Isolation and identification of viruses using embryonated chicken eggs

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Viruses require living cells and can be adapted to growth in eggs, which serve as suitable hosts for virus isolation, identification and production of vaccines. While antibodies are not produced by the chicken embryo, eggs should be obtained from an unvaccinated flock.

The different routes of inoculation are discussed and illustrated with a number of figures and the preparation, methods, labelling and sealing of eggs are detailed. These routes include inter alia the chorio-allantoic membrane, yolk sac, and intravenous routes.  Absolute sterility throughout is emphasized.

The chorio-allantoic membrane (CAM) route is useful as it supports the growth of many viruses. The requirements, methods and harvesting of materials are explained and illustrated. The intravenous and yolk sac routes are similarly explained.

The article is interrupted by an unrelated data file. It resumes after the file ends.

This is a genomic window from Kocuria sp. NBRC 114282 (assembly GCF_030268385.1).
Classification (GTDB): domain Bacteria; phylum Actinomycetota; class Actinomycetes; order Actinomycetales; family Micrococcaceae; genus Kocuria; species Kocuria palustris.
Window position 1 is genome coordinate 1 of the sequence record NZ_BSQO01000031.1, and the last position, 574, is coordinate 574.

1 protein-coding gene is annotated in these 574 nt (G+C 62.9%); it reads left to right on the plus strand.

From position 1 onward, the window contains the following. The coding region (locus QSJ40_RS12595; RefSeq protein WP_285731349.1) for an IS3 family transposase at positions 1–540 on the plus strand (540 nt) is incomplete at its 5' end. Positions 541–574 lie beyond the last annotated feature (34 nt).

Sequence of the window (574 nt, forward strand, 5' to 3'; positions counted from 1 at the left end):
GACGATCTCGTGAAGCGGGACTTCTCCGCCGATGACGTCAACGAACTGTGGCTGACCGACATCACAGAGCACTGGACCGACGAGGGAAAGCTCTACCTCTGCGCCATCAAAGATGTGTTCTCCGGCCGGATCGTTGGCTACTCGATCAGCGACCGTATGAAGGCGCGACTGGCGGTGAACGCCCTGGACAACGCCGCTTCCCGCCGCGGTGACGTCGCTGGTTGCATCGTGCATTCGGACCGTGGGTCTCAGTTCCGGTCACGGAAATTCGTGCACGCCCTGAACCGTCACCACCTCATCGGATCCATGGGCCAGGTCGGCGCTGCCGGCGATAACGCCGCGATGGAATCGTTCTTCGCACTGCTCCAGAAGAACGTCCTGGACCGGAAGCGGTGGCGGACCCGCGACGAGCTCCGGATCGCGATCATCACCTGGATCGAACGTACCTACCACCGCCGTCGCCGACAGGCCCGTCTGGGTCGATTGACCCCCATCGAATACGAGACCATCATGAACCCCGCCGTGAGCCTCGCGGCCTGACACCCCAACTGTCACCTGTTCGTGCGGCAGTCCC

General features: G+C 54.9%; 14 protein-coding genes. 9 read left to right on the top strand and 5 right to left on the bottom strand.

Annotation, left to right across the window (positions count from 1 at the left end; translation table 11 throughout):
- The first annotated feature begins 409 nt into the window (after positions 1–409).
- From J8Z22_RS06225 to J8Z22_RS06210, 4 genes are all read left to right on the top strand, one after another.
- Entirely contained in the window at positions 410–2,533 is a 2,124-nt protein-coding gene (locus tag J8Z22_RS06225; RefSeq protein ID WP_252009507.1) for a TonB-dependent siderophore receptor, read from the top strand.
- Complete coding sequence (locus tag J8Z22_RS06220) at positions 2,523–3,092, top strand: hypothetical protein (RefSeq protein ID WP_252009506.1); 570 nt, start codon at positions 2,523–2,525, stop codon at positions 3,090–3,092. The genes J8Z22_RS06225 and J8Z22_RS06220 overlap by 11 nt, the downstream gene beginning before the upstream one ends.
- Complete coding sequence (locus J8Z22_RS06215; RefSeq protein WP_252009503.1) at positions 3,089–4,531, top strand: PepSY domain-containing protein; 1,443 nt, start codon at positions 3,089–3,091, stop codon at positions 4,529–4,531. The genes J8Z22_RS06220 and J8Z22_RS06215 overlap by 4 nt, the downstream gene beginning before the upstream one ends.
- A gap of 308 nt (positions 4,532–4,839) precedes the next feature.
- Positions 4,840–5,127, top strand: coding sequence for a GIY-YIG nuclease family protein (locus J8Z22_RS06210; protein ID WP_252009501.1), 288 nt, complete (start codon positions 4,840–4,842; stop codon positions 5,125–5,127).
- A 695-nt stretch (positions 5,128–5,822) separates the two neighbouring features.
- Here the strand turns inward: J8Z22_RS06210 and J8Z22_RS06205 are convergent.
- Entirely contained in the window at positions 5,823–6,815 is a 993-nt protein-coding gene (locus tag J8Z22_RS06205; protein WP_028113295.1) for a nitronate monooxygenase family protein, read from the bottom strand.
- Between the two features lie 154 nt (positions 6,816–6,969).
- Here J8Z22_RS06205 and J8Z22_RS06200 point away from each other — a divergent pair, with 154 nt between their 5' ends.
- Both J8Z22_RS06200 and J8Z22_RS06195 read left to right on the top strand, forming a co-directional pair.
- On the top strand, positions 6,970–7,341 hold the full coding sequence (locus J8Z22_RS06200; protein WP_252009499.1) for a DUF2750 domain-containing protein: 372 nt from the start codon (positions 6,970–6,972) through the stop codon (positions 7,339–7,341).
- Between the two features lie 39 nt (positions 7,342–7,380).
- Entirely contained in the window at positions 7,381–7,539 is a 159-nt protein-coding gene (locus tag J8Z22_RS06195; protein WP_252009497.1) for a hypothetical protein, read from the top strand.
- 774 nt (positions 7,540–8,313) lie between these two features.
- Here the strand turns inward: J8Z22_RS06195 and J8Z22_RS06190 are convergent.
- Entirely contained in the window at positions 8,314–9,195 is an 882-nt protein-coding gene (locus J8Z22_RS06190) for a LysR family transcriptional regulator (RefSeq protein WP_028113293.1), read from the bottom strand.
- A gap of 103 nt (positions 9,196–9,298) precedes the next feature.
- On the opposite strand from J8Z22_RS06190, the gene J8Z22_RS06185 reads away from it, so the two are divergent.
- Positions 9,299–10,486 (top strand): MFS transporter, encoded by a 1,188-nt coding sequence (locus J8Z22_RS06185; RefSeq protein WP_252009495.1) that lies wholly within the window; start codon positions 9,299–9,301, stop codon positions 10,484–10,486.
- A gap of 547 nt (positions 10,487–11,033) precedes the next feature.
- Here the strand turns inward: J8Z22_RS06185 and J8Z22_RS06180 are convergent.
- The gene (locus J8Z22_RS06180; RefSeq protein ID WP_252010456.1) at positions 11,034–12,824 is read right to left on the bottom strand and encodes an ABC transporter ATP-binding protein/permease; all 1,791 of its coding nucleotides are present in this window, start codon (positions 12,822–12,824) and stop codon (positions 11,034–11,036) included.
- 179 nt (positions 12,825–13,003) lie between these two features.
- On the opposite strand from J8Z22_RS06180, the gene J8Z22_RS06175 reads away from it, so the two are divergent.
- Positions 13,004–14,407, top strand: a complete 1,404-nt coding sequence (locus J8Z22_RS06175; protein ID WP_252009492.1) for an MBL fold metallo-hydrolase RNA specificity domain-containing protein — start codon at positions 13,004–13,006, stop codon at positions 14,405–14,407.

The advantages, disadvantages, routes used and factors influencing the outcome of inoculation are discussed. All viruses of veterinary importance which grow in eggs are tabulated according to the disease caused, age of the embryos, routes of inoculation, incubation temperatures and outcomes of infection.

Preparation of a dilution series for egg fluids is described. This applies both to re-inoculation of additional eggs or testing for the presence of viruses. Red blood cells used in haemagglutination and haemagglutination inhibition tests are mainly obtained from guinea pigs or chickens, and the collection of blood from chickens and its preparation and the procedures for HA/HI tests are provided.


License Condition: Creative Commons: Attribution 4.0  
Education Level: 
Continuing Professional Development (CPD)
Academic Year: 

Prof Estelle Venter

  • BSc, MSc, PhD
  • Professor: Department of Veterinary Tropical Diseases, Faculty of Veterinary Science, University of Pretoria, South Africa